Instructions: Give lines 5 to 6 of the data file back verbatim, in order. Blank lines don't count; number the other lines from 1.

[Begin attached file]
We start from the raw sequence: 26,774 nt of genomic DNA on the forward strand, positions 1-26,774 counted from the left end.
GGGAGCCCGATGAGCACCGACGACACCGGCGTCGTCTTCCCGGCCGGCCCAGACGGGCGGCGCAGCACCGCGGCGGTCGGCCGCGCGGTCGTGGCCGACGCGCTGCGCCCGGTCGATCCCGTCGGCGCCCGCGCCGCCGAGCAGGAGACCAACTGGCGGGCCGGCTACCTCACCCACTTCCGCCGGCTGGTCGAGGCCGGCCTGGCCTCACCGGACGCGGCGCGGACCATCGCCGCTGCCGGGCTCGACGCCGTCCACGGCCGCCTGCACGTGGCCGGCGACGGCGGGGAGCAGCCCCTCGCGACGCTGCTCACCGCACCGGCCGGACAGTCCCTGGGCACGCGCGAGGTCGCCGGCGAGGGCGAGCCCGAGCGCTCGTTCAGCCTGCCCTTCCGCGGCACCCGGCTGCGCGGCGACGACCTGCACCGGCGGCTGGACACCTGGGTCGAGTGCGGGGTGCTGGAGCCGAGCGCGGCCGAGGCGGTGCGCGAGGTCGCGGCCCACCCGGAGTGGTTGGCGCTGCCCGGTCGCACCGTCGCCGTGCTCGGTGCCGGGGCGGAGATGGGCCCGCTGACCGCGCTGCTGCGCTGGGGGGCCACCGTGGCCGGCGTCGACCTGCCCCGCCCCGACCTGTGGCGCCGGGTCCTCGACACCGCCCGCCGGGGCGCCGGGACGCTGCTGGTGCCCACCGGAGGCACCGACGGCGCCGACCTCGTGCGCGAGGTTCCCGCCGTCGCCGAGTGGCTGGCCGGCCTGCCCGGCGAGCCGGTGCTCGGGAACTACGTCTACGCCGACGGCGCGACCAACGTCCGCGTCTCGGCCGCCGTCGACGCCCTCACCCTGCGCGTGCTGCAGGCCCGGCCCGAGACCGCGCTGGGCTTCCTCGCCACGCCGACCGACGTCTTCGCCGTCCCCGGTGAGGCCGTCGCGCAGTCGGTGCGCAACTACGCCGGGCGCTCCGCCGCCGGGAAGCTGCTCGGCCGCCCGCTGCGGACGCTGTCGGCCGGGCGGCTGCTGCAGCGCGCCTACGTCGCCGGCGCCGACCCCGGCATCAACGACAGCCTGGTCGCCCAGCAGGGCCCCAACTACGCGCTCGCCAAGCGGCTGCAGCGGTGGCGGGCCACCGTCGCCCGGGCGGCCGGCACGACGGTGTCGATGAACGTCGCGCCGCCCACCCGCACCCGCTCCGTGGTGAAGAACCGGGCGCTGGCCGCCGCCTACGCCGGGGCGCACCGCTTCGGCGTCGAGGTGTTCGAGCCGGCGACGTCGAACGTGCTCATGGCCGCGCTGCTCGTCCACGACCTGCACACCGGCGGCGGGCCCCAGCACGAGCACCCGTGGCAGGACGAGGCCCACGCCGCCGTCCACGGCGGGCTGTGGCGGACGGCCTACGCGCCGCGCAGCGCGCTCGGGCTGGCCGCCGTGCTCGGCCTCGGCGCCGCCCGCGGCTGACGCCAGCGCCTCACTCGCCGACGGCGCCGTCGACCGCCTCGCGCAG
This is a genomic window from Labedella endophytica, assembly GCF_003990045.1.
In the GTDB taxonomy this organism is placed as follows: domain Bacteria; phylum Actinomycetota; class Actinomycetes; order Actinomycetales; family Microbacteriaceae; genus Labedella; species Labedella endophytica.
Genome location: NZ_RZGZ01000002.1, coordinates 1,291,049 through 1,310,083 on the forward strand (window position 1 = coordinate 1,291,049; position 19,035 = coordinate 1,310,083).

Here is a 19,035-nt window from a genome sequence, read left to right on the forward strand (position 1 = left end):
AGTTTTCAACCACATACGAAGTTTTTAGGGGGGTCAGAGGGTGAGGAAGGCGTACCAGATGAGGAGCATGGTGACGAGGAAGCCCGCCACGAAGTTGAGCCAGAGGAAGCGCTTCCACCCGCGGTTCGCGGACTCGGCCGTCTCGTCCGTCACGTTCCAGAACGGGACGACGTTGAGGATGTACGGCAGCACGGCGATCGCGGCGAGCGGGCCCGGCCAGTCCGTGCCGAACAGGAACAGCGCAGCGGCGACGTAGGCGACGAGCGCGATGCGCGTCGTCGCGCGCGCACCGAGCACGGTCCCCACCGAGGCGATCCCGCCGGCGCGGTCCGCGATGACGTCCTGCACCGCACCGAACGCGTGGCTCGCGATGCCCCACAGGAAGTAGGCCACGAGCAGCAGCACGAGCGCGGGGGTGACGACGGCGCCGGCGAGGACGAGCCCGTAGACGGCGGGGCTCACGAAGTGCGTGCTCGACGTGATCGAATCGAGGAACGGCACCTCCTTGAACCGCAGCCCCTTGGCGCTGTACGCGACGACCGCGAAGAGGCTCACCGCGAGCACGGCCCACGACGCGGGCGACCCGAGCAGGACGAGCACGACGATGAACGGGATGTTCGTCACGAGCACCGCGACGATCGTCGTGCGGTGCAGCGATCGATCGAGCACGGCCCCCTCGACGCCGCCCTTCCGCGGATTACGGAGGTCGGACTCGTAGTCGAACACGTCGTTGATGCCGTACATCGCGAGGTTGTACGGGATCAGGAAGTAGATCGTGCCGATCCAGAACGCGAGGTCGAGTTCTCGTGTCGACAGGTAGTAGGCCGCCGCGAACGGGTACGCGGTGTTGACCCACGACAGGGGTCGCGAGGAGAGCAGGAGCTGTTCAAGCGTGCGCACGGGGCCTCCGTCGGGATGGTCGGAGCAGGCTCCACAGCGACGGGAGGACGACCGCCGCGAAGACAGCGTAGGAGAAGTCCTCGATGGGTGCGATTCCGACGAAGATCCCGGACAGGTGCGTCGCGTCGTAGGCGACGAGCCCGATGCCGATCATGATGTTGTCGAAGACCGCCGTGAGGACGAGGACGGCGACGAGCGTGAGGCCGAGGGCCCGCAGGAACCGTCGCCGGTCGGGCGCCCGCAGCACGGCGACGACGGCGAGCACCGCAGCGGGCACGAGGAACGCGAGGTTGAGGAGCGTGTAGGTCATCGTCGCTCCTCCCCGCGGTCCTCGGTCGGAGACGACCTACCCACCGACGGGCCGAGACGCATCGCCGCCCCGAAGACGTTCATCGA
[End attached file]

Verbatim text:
Genome location: NZ_RZGZ01000002.1, coordinates 1,291,049 through 1,310,083 on the forward strand (window position 1 = coordinate 1,291,049; position 19,035 = coordinate 1,310,083).

Here is a 19,035-nt window from a genome sequence, read left to right on the forward strand (position 1 = left end):